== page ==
Heritage Foundation publishes report criticizing sections of 2014 Farm Bill
After the 2014 Farm Bill's passage, some questions remained about solutions that were left off the table that could benefit both the taxpayer and the farmer.
The Heritage Foundation recently published a report, "Farms and Free Enterprise: A Blueprint for Agricultural Policy," edited by Daren Bakst. The report provides not just an alternative to the farm bill, but a free-market vision for agricultural policy, and other areas that outline where, in Bakst's opinion, the 2014 Farm Bill fell short.
Bakst and others have written this new report, summarized below, in the hopes it will give legislators a clear choice before the next farm bill is debated: Support a free-enterprise alternative to the farm bill or maintain the status quo.
Move away from subsidies to address agricultural risk
It's said that agricultural producers, like other businesses in any field, can face a wide range of risks while doing business. However, unlike other businesses, agriculture producers have a tax-payer funded safety net available to catch them if things don't go as planned.
According to Bakst, this is a misuse of funds, as he says ag producers are well positioned to manage risk and often have private means in order to do so.
"The commodity programs and the federal crop insurance program cost taxpayers about $15 billion a year," writes Bakst.
Bakst says instead of meeting the needs of the market, farmers will make planting decisions based on how to maximize the subsidies that are being offered to them. He says this isn't a criticism of farmers, but it points out incentives created by subsidies.
He said Congress has gone beyond providing a taxpayer-funded safety net for agricultural producers, which includes the Agricultural Risk Coverage program in the 2014 Farm Bill that protects farmers from dips in their expected revenue. Bakst criticized the program, saying it is just there to make sure that large ag producers do well financially.
The report recommends moving away from subsidies and keeping programs that only address deep yield losses, such as losses due to disasters. This includes keeping the federal crop insurance program, but getting rid of the revenue-based policies that Bakst says insulate farmers from the market.
End favorable treatment for biofuels and the Renewable Fuel Standard
The report provides detail about how the RFS in particular is harmful.
Biofuel policies cost taxpayers $7.7 billion in 2011 and $1.3 billion in 2012 — after the expiration of the ethanol blenders tax credit, a 45-cent-per-gallon tax credit for blending ethanol into gasoline. Over a 30-year time frame, ethanol subsidies have diverted $45 billion in taxpayer money.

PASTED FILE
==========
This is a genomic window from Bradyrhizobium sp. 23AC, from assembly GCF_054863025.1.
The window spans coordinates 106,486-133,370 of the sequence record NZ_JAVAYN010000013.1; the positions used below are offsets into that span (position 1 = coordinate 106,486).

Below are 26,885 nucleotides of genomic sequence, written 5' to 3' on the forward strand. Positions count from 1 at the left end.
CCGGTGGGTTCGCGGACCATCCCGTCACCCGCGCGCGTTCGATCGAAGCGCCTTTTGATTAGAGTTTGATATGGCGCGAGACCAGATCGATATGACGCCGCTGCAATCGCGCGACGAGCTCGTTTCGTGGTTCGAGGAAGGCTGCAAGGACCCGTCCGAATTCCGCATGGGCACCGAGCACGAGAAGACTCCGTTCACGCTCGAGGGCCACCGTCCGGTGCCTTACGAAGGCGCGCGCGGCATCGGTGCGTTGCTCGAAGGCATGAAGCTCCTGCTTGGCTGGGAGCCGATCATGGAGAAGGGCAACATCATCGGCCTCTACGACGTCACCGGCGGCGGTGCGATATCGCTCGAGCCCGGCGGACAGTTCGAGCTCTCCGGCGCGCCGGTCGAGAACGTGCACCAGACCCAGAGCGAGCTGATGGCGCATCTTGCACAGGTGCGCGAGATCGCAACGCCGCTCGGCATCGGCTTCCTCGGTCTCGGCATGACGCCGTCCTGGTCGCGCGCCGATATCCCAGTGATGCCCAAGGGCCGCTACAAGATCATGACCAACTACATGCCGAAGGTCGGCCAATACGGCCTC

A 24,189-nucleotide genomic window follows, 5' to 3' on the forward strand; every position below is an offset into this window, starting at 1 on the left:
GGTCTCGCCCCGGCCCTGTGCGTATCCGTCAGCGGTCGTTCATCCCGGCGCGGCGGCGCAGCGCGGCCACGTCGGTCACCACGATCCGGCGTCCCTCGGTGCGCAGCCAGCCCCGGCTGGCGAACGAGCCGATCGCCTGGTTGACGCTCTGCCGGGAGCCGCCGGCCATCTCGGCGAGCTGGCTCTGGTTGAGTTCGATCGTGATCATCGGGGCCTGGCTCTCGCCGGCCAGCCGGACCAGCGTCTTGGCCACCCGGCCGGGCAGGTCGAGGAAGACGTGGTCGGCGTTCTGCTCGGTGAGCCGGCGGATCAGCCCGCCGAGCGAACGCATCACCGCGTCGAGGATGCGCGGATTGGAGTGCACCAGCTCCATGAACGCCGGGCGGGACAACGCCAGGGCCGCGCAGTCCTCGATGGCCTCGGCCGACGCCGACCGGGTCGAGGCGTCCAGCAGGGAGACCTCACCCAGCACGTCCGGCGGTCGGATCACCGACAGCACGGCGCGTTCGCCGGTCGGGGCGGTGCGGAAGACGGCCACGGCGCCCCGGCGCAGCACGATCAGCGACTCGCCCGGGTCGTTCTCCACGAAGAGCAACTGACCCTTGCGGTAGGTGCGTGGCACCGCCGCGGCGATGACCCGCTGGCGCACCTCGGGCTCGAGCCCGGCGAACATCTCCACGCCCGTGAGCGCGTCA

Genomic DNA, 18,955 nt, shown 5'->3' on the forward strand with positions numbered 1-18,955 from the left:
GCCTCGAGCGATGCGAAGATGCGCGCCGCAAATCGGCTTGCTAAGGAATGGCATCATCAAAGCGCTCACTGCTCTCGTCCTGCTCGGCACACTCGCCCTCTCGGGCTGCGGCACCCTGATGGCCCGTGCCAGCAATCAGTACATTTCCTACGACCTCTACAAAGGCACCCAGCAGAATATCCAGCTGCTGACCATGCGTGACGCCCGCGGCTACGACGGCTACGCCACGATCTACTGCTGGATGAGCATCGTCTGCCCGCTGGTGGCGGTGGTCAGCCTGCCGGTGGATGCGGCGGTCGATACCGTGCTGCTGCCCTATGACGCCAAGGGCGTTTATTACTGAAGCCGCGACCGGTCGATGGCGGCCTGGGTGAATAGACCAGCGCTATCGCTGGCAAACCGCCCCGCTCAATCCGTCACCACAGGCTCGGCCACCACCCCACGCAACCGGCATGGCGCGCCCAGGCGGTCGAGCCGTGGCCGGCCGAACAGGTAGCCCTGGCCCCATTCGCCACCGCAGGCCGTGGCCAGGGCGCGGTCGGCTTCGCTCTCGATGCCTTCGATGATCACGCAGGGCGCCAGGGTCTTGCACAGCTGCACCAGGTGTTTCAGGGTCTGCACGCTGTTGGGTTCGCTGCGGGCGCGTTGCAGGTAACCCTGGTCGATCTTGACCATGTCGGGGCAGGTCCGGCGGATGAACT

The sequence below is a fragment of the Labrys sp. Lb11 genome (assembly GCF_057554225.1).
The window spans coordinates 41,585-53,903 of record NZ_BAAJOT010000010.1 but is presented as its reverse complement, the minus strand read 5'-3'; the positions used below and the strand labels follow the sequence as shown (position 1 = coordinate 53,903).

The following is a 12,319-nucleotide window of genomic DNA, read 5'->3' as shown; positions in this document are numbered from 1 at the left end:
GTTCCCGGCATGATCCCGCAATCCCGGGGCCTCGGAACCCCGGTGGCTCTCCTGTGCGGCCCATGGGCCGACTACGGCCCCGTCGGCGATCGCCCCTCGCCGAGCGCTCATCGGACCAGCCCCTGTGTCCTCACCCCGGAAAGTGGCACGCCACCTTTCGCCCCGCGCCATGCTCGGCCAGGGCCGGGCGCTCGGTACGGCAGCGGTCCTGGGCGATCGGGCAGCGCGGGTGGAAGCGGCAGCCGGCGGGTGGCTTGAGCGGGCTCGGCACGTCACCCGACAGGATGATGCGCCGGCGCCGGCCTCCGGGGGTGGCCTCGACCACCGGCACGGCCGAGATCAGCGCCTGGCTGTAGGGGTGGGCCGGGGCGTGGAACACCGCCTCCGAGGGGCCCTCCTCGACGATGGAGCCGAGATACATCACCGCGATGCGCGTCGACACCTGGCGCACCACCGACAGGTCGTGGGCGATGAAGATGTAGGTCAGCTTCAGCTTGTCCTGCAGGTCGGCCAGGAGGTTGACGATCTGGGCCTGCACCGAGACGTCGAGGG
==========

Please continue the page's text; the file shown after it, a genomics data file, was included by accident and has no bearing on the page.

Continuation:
The report goes on to explain how the RFS has increased food prices. The USDA's Economic Research Service states "increased corn prices draw land away from competing crops, raise input prices for livestock producers, and put moderate upward pressure on retail food prices."
The report calls for the repeal of the RFS and eliminating the bioenergy programs in the farm bill, and argues that producers should be allowed to drive alternative fuel innovation. It also explains that policymakers should "use the repeal of the mandate as momentum for greater reform in the energy sector. Such future reforms should include a further leveling of the playing field for all energy companies and technologies."
Promote free trade in agriculture
Bakst states free trade benefits consumers with lower prices and greater choices, while at the same time helping ag producers to export to new markets.
"U.S. agricultural exports have had a ripple effect through the economy," stated the report. "According to the USDA's Economic Research Service, the $150 billion in agricultural exports in 2014 created an additional $190.6 billion in economic activity and over 1 million full-time jobs."
Despite the benefits of free trade in agriculture, Bakst writes the United States continues to create protection schemes through tariff and nontariff trade barriers.
A recommendation in the report is for the United States to put its own house in order by getting rid of these barriers. It states the federal government needs to be proactive in seeking to eliminate the barriers that block domestic producers from entering foreign markets.
Reduce and eliminate key regulatory obstacles
The report looks at another ag producer problem: How does federal government intervention, specifically regulations, make it more difficult for farmers and ranchers?
The report explores many of the key regulatory obstacles such as Clean Water Act, the Endangered Species Act, public lands, and agricultural biotechnology regulation.
"Federal regulations, which often are based on unsound science and data and extended beyond the scope of the underlying statute, impose significant burdens on farmers and ranchers," writes Bakst.
The report recommends significant changes to reduce federal regulations on the nation's farmers.
The reason behind the report
Bakst writes that, though there are some other gaps that need to be filled, the report is a detailed alternative to the farm bill, which is, at a minimum, a valuable starting point to change the status quo.
Although he expects there will be critics of certain sections of the report, the overall goal of the report is to help start a new constructive dialogue about agriculture.